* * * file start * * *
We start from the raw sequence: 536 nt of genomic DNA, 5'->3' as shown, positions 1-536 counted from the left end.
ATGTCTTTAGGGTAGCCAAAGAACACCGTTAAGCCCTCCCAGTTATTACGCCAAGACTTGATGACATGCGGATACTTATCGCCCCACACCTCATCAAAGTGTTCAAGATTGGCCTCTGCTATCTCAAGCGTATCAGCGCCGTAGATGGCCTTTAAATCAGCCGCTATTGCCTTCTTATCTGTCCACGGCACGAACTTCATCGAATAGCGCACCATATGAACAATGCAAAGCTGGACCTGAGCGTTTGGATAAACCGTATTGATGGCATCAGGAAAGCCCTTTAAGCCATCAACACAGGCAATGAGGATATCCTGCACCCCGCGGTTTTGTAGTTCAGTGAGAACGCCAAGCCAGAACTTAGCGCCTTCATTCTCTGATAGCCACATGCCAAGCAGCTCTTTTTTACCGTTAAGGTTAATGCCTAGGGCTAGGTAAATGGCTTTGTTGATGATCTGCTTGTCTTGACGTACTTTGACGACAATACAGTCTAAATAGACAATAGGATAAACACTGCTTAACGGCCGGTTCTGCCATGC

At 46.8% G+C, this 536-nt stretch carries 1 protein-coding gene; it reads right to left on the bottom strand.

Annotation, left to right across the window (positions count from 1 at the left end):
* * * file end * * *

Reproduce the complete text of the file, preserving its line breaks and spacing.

We start from the raw sequence: 536 nt of genomic DNA, 5'->3' as shown, positions 1-536 counted from the left end.
ATGTCTTTAGGGTAGCCAAAGAACACCGTTAAGCCCTCCCAGTTATTACGCCAAGACTTGATGACATGCGGATACTTATCGCCCCACACCTCATCAAAGTGTTCAAGATTGGCCTCTGCTATCTCAAGCGTATCAGCGCCGTAGATGGCCTTTAAATCAGCCGCTATTGCCTTCTTATCTGTCCACGGCACGAACTTCATCGAATAGCGCACCATATGAACAATGCAAAGCTGGACCTGAGCGTTTGGATAAACCGTATTGATGGCATCAGGAAAGCCCTTTAAGCCATCAACACAGGCAATGAGGATATCCTGCACCCCGCGGTTTTGTAGTTCAGTGAGAACGCCAAGCCAGAACTTAGCGCCTTCATTCTCTGATAGCCACATGCCAAGCAGCTCTTTTTTACCGTTAAGGTTAATGCCTAGGGCTAGGTAAATGGCTTTGTTGATGATCTGCTTGTCTTGACGTACTTTGACGACAATACAGTCTAAATAGACAATAGGATAAACACTGCTTAACGGCCGGTTCTGCCATGC

At 46.8% G+C, this 536-nt stretch carries 1 protein-coding gene; it reads right to left on the bottom strand.

Annotation, left to right across the window (positions count from 1 at the left end):